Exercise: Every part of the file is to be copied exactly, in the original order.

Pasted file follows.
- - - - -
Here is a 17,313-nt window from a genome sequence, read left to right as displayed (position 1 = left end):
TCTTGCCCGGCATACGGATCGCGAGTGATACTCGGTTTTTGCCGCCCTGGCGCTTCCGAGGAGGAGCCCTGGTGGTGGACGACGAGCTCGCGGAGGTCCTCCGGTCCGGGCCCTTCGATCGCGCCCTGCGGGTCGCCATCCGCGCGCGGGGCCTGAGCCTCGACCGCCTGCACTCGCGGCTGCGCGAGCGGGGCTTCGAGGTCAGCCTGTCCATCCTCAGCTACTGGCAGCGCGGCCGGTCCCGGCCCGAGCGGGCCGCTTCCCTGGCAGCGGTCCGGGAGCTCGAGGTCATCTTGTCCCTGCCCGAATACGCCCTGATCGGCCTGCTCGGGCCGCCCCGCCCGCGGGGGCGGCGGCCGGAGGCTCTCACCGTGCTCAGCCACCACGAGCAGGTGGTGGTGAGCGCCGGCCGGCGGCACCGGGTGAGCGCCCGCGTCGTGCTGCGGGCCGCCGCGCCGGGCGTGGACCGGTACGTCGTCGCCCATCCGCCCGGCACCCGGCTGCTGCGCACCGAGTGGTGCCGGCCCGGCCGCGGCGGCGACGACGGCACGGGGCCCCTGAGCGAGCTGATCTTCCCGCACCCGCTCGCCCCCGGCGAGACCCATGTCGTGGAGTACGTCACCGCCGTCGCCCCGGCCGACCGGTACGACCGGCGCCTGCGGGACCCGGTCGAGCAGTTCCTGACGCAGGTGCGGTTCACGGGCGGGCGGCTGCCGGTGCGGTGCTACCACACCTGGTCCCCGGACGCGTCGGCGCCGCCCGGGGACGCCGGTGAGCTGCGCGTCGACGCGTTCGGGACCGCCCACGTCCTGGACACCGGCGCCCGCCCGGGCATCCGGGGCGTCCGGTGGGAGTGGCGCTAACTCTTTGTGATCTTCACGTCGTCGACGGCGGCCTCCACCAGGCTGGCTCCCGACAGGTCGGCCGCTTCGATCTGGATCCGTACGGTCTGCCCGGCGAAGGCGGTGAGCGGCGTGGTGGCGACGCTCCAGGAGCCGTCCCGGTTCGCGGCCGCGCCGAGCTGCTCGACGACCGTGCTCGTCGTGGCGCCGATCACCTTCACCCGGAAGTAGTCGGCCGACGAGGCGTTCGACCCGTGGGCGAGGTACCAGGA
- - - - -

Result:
Here is a 17,313-nt window from a genome sequence, read left to right as displayed (position 1 = left end):
TCTTGCCCGGCATACGGATCGCGAGTGATACTCGGTTTTTGCCGCCCTGGCGCTTCCGAGGAGGAGCCCTGGTGGTGGACGACGAGCTCGCGGAGGTCCTCCGGTCCGGGCCCTTCGATCGCGCCCTGCGGGTCGCCATCCGCGCGCGGGGCCTGAGCCTCGACCGCCTGCACTCGCGGCTGCGCGAGCGGGGCTTCGAGGTCAGCCTGTCCATCCTCAGCTACTGGCAGCGCGGCCGGTCCCGGCCCGAGCGGGCCGCTTCCCTGGCAGCGGTCCGGGAGCTCGAGGTCATCTTGTCCCTGCCCGAATACGCCCTGATCGGCCTGCTCGGGCCGCCCCGCCCGCGGGGGCGGCGGCCGGAGGCTCTCACCGTGCTCAGCCACCACGAGCAGGTGGTGGTGAGCGCCGGCCGGCGGCACCGGGTGAGCGCCCGCGTCGTGCTGCGGGCCGCCGCGCCGGGCGTGGACCGGTACGTCGTCGCCCATCCGCCCGGCACCCGGCTGCTGCGCACCGAGTGGTGCCGGCCCGGCCGCGGCGGCGACGACGGCACGGGGCCCCTGAGCGAGCTGATCTTCCCGCACCCGCTCGCCCCCGGCGAGACCCATGTCGTGGAGTACGTCACCGCCGTCGCCCCGGCCGACCGGTACGACCGGCGCCTGCGGGACCCGGTCGAGCAGTTCCTGACGCAGGTGCGGTTCACGGGCGGGCGGCTGCCGGTGCGGTGCTACCACACCTGGTCCCCGGACGCGTCGGCGCCGCCCGGGGACGCCGGTGAGCTGCGCGTCGACGCGTTCGGGACCGCCCACGTCCTGGACACCGGCGCCCGCCCGGGCATCCGGGGCGTCCGGTGGGAGTGGCGCTAACTCTTTGTGATCTTCACGTCGTCGACGGCGGCCTCCACCAGGCTGGCTCCCGACAGGTCGGCCGCTTCGATCTGGATCCGTACGGTCTGCCCGGCGAAGGCGGTGAGCGGCGTGGTGGCGACGCTCCAGGAGCCGTCCCGGTTCGCGGCCGCGCCGAGCTGCTCGACGACCGTGCTCGTCGTGGCGCCGATCACCTTCACCCGGAAGTAGTCGGCCGACGAGGCGTTCGACCCGTGGGCGAGGTACCAGGA